21st Century
The Future
World Travel
Books & Film
Original Fiction
Opinion & Lifestyle
Politics & Living
Film Space
Movies in depth
Kid's Books
Reviews & stories



The International Writers Magazine: World Cup

It's Nearly All Over
Dean Borok
I’ll feel relieved when the current tournament ends. My sensibilities have been bleached white and tattered by the ongoing theater of human emotions, rather like The Tales of Brave Ulysses, who was left battered and disoriented by the perfidious winds of fate.


All of my top teams have been relegated to the rubbish bin: the U.S., but not before having received the unkindest cut from the mad referee Koman Coulibaly, a paid agent of Obama Bin Laden if there ever was one, to be sure, who robbed the U.S. of its only victory and was subsequently jettisoned by FIFA, which was alarmed by the prospect of having its internal determinations exposed to the light of day, where they could very possibly be unfavorably compared to the Vatican machinations recounted in “The DaVinci Code”.

Of course, in the recounting of historic debacles nobody surpasses the French, who have imploded to such an extent that alarmist bells are already ringing in the Chamber of Deputies, that country’s legislative body, heralding the imminent demise of French society. These kinds of pyrotechnics have occurred before, notably at the 1912 premier of the Ballet Russe’s “Après-midi d’un Faun”, where the dancer Nijinski was perceived to have had carnal knowledge of a scarf; not to mention the Dreyfus affair, which paralyzed French society for years before being exposed as a hoax. The distinction between culture and politics in France is very fine indeed, and that is why the meltdown was witnessed at first hand by their minister for sport, Roselyne Bachelot.

Considering FIFA’s lamentable performance in adjudicating fouls, they are bound to be blamed for calls that they get right as well. This was the case when Uruguay’s goaltender was lured out of the net with seconds left in the second overtime period of their match against Ghana and striker Luis Suarez stopped a Ghanian header using his hand. Suarez was awarded a red card and Ghanian striker Asamoah Gijan got a penalty kick, which he flubbed, throwing the game into its penalty kick phase, which was won by Uruguay.
All of the above was totally conformant with the rules of football, but that didn’t stop the entire African continent from being thrown into frenzy. Tough, but why didn’t they howl when their homeboy, Coulibaly, stole the game from the U.S. team? No honor among thieves, I am tempted to opine.

This Suarez strategy of field players backing up the goalkeeper with their hands and deferring the goal to a penalty kick could very well become a new phase in the evolution of the game, as coaches ponder what such a strategy could avail to their sides. If FIFA decides to change the rules to allow an automatic goal in such instances, that would render the point moot. But FIFA never moves with such alacrity, and, who knows, they might decide that to continue the present policy would render the entertainment more interesting, with the added benefit of not having to institute controversial new changes, in which case this evolution of goalkeeping strategy could be the beginning of a whole new game of football, with two or three fielders crowding the net, backing up the goal tender. Admittedly, I am only daydreaming.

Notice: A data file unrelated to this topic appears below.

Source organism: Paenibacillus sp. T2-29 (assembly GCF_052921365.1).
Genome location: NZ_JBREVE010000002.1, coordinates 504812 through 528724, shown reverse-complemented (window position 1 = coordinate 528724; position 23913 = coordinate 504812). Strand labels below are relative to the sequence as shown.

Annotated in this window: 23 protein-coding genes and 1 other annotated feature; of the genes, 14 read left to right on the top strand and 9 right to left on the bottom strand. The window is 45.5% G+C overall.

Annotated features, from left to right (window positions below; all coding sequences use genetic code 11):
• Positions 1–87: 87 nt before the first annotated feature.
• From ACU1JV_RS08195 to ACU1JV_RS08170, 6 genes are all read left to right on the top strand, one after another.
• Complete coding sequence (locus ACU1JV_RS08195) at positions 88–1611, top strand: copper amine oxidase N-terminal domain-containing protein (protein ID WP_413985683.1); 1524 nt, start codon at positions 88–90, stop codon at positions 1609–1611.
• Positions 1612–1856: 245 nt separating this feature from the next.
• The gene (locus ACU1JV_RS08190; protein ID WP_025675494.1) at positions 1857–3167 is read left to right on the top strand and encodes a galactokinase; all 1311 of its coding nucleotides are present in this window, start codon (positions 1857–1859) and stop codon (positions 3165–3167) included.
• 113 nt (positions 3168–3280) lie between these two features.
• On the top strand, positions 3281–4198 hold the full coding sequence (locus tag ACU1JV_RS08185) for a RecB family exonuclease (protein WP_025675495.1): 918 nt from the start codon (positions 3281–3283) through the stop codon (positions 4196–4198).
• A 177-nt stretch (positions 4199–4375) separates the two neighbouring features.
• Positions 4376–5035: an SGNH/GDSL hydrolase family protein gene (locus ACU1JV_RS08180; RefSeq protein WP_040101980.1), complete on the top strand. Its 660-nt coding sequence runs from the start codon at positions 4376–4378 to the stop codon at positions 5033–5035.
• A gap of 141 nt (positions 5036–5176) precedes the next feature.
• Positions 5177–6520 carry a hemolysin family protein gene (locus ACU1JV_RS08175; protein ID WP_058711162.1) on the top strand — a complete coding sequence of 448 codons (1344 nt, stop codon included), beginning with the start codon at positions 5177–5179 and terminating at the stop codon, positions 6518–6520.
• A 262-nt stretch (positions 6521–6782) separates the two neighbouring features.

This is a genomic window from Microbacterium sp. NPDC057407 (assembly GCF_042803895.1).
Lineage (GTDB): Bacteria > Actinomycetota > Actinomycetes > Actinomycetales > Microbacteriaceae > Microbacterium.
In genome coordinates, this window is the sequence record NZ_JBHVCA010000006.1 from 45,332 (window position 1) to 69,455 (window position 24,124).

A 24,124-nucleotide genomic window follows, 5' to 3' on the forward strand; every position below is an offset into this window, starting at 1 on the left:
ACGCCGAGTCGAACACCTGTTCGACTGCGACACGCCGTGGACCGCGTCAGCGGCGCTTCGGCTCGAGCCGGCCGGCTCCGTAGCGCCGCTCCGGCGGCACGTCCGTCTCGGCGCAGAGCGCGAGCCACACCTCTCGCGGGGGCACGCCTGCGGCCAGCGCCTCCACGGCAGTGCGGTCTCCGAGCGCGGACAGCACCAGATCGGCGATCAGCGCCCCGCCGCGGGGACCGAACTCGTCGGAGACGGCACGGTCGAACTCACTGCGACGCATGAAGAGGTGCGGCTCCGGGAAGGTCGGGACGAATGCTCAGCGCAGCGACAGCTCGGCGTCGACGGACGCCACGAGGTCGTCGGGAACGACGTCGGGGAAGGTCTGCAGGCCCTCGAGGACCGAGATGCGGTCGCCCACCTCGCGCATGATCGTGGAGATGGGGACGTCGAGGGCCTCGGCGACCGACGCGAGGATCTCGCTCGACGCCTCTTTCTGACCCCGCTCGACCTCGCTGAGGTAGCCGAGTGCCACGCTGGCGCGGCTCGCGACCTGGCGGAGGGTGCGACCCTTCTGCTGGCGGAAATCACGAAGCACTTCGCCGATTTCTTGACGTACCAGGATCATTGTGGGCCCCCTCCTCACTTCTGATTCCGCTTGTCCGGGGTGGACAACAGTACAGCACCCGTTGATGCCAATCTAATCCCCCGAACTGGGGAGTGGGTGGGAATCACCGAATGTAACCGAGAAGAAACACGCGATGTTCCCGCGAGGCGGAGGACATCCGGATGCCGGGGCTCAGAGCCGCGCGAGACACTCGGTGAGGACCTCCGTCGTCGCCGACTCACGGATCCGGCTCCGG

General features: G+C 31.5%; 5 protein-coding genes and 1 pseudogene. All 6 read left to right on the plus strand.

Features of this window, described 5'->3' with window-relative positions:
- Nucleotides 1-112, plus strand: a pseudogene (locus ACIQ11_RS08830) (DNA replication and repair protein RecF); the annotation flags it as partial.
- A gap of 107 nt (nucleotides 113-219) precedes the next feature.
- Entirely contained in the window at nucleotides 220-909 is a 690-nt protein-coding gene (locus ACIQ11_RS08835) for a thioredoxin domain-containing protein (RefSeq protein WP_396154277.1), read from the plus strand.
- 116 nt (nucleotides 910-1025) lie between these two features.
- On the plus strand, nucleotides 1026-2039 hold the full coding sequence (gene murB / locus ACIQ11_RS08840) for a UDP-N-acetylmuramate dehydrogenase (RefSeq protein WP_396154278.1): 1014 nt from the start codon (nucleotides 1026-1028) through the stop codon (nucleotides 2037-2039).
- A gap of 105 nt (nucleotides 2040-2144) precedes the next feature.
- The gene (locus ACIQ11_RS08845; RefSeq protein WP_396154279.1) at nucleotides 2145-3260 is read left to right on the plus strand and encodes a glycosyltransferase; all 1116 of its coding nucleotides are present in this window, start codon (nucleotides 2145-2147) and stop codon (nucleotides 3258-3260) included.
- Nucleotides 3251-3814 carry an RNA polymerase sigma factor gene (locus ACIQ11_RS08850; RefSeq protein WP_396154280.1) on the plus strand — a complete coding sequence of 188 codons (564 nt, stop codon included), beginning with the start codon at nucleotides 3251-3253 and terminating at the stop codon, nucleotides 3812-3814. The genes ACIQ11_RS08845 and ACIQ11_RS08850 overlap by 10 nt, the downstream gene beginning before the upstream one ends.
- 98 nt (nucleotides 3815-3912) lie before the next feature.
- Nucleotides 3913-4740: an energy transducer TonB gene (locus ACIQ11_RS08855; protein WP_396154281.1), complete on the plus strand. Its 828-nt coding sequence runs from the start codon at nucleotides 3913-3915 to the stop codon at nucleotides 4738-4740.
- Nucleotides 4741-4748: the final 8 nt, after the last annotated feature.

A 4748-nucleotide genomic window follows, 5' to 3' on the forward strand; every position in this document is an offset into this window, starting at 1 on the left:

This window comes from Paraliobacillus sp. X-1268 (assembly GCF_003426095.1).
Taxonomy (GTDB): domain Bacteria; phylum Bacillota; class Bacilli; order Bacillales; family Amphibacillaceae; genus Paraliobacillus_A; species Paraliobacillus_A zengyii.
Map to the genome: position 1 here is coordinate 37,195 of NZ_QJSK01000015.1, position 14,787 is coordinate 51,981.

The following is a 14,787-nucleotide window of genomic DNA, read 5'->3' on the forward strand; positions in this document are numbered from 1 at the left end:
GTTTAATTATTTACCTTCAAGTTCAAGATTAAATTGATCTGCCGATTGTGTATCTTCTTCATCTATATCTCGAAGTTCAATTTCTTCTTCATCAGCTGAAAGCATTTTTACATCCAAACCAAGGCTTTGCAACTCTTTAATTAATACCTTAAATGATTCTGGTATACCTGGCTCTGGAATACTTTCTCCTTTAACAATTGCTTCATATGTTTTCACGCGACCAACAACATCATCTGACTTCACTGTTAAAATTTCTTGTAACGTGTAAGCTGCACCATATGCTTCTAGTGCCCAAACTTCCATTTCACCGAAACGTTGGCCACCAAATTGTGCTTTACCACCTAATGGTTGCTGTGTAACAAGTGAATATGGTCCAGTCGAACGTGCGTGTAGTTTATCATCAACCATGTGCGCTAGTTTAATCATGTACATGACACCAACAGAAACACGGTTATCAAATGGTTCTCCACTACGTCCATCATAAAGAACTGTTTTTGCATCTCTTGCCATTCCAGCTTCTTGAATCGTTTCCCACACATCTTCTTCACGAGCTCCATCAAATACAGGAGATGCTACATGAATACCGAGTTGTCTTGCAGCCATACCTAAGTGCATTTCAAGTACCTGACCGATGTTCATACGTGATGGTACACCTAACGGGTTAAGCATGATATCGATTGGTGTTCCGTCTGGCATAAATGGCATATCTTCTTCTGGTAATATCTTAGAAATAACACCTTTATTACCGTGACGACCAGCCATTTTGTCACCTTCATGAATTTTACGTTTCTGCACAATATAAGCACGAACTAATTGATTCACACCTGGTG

But the hits just keep on coming. The mother of all upsets just occurred by Germany’s definitive 4-0 stomping of Argentina, after which Argentine coach Diego Maradona addressed a few choice remarks to the pro-German crowd in language only a French striker could love.

He was possibly perturbed by the seizure by Colombian customs authorities of an exact replica of the World Cup trophy composed entirely of cocaine, which was intercepted in transit to Spain. Who could have been the final destination of such a distinguished trophy? Only his drug dealer knows for sure.

I don’t mind admitting that, much as I love to see a masterful team impose its domination on the field of play, it was extremely unsettling to see it coming from Germany, and dressed all in SS black to boot. All of a sudden, Deutschland t-shirts started popping up all over the Upper East Side of New York, as though these fans had lovingly kept them sequestered in hope chests, like expectant brides. This stockpiling of German uniforms leads me to believe that we are at the dawn of a new age of revanchist German obnoxiousness, a resurgent Fourth Reich of tedious, tin-pot Aryans emerging from the woodwork, particularly if Germany deconstructs Spain in the semi-finals, as I anticipate.
Basically, it’s a harrowing prospect to contemplate neighboring states confronting each other for the title. Better for psychic tranquility to see rivals separated by thousands of kilometers compete than two adjacent countries that harbor historical grudges dating back to time immemorial.

The ancient Mayans of Pre-Colombian Central America used to engage in a sport closely related to football, with the losing team having their chests cut open by priests and their still-beating hearts thrust into an adjacent cenote pond to the accompaniment of drums, horns, incense and priestly incantations. Think what the producers could have done if they had had access to 3-D television and instant replay! Maybe such a spectacle would have the cathartic effect of lending a permanence to the victory, a later grudge match being highly unlikely. Additionally, if that show were to be brought back today, it would undoubtedly generate enormous advertising revenues for FIFA.
© Dean Borok July 5th 2010
More comment


© Hackwriters 1999-2010 all rights reserved - all comments are the writers' own responsibility - no liability accepted by or affiliates.